What are the types of stoichiometry examples, with examples?
Mole-mole; mass-mole; volume-mole; mass-mass; mass-volume; volume-volume
Stoichiometry problems are usually classified according to the measurements used for the reactants involved — moles, mass, and volume.
Here are some examples of the types of problems you will encounter. Mole-mole conversions are at the heart of every stoichiometry calculation.
Sulfur reacts with oxygen to form sulfur trioxide according to the equation
2S + 3O₂ → 2SO₃
How many moles of sulfur react with 9.00 mol O₂?
9.00 mol O₂ ×
Oxygen is produced by the decomposition of potassium chlorate according to the equation
2KClO₃ →2KCl + 3O₂
How many moles of oxygen are produced by the decomposition of 15.0 g of potassium chlorate?
Here, you must convert grams of KClO₃ to moles of KClO₃ before you can do a mole-mole conversion.
15.0 g KClO₃ ×
What mass of KClO₃ must be decomposed in order to produce 0.200 mol O₂?
Here, we do the mole-mole conversion first and then do a mole-mass conversion.
0.200 mol O₂ ×
VOLUME- MOLE CONVERSIONS
Hydrogen and nitrogen react to form ammonia according to the equation
N₂ + 3H₂ → 2NH₃
How many moles of hydrogen are needed to produce 224 L NH₃?
Here, we must do a volume-mole conversion before the mole-mole conversion. The conversion factor at STP is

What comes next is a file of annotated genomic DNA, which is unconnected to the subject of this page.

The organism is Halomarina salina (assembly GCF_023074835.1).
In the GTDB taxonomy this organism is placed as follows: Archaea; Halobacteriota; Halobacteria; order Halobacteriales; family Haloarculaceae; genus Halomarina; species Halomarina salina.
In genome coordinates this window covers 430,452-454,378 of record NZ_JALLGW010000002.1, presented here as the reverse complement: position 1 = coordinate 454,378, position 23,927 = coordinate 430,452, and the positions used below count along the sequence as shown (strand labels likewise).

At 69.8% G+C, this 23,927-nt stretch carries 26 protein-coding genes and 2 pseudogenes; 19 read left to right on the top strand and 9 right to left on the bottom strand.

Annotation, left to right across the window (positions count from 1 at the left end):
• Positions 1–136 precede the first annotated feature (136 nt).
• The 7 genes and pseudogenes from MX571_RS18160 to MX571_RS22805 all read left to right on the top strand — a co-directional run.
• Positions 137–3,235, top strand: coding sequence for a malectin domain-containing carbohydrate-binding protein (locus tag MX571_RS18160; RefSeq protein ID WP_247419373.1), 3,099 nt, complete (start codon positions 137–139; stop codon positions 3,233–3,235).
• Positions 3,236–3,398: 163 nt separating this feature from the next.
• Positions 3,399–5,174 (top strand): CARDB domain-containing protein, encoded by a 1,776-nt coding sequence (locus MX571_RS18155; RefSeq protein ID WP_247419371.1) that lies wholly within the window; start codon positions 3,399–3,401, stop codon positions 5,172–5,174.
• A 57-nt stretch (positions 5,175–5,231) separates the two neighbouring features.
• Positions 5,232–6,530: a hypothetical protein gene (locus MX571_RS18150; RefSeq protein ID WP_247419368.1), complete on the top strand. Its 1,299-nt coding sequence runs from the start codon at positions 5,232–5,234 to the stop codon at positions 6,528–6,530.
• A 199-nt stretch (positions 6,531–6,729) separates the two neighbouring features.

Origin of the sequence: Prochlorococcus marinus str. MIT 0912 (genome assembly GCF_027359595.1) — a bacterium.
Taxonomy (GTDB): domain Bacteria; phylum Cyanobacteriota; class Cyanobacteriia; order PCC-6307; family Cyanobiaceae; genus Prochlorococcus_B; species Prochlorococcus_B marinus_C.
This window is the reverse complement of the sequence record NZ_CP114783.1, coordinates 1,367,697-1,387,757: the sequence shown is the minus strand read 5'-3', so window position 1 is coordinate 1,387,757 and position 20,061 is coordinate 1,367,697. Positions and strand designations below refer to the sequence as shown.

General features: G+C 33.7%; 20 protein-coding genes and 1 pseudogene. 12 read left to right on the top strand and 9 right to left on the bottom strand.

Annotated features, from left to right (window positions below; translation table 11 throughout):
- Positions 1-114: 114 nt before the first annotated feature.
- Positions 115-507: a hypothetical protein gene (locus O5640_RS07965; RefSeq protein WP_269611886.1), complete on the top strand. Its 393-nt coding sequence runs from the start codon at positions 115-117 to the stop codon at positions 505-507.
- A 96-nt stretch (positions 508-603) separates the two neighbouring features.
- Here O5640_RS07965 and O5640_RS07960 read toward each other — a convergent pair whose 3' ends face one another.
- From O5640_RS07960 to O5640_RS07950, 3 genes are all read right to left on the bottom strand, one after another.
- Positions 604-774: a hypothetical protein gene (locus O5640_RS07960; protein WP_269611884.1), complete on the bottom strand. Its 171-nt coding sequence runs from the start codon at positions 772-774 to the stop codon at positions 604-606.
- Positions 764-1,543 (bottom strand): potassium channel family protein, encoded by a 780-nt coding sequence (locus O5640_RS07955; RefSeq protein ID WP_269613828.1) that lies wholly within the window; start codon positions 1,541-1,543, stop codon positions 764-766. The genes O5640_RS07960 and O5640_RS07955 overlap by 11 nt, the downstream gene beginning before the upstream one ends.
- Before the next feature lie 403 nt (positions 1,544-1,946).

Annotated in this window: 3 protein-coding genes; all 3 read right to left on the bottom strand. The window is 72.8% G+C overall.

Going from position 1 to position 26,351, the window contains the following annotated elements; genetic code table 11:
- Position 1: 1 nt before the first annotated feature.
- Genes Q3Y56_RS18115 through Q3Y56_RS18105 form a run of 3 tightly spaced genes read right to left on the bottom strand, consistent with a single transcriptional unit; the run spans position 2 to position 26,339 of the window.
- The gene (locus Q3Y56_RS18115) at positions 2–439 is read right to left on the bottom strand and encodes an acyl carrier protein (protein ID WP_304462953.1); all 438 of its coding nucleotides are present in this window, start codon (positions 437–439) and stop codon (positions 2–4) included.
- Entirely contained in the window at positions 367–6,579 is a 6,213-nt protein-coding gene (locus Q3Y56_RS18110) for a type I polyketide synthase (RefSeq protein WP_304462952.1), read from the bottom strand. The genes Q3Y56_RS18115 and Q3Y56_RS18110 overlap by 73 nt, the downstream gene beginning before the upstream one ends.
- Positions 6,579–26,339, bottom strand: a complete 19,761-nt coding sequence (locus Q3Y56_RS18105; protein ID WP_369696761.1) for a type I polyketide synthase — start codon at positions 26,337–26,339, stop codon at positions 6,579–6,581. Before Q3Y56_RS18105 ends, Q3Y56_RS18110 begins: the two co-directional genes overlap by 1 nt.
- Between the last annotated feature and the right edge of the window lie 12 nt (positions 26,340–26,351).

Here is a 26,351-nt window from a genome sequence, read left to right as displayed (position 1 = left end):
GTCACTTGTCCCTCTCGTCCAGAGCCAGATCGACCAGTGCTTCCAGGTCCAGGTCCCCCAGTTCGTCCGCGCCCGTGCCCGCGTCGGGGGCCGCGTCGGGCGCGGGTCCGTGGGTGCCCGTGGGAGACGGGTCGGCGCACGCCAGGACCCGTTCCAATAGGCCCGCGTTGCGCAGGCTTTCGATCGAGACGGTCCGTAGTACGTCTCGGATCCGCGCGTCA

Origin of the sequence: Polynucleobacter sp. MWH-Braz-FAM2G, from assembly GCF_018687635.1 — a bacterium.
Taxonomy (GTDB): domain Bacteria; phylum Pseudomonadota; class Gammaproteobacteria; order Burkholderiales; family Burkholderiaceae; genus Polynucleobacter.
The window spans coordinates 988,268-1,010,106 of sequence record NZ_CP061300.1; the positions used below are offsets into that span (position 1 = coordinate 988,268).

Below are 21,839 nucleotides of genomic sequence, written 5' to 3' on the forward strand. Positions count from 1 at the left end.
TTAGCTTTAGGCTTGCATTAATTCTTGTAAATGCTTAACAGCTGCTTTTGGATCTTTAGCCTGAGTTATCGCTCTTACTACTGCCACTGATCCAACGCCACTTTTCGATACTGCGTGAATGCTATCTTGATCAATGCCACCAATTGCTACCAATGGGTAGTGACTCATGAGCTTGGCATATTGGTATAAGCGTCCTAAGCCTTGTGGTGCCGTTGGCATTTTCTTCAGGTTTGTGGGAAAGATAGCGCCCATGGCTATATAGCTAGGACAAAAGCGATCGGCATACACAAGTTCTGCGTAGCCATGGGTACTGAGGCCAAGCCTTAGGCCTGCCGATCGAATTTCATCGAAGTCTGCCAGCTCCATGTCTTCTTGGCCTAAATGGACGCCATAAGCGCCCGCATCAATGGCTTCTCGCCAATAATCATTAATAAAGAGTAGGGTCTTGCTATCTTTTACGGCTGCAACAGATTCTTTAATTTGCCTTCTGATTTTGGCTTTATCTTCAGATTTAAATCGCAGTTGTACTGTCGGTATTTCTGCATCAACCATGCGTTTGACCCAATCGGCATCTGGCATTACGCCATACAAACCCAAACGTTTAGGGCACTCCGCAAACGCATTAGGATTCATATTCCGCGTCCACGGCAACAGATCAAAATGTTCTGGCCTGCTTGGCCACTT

224 L NH₃ ×
If you are given the volume at some other temperature and pressure, you will have to use the Ideal Gas Law to calculate the number of moles.
What volume of NH₃ is formed from 15.0 mol H₂?
15.0 mol H₂ ×
What mass of chlorine can be formed by the decomposition of 64.0 g of AuCl₃ by the following reaction?
2AuCl₃ → 2 Au + 3Cl₂
64.0 g AuCl₃ ×
What volume of carbon dioxide at 1.00 atm and 112.0 °C will be produced when 80.0 g of methane is burned?
CH₄ + 2O₂ → CO₂ + 2H₂O
80.0 g CH₄ ×
We now use the Ideal Gas Law to calculate the volume of CO₂.
PV = nRT
n = 4.99 mol; R = 0.082 06 L•atm•K⁻¹mol⁻¹; 1.00 atm;
T = (112.0 + 273.15) K = 385.2 K; P = 1.00 atm
What mass of CO₂ is formed by the combustion of 160 L CH₄ at 1.00 atm and 112.0 °C?
We must first use the Ideal Gas Law to calculate the moles of CH₄.
PV = nRT
5.06 mol CH₄ ×
N₂ + 3H₂ → 2NH₃
What volume of hydrogen is necessary to react with 5.00 L of nitrogen to produce ammonia?
We would normally use the conversions
V of N₂ → moles of N₂ → moles of H₂→ V of H₂
The problem doesn’t give us the temperature or the pressure of the gases. However, we can use a trick. We know that 1 mol of any gas has the same volume as 1 mol of any other gas at the same temperature and pressure. Therefore, the volume ratios are the same as the molar ratios. We can write
5.00 L N₂×
Of course, if the gases had been at different temperatures, then we would have had to use the Ideal Gas Law to get the volume-mole conversions.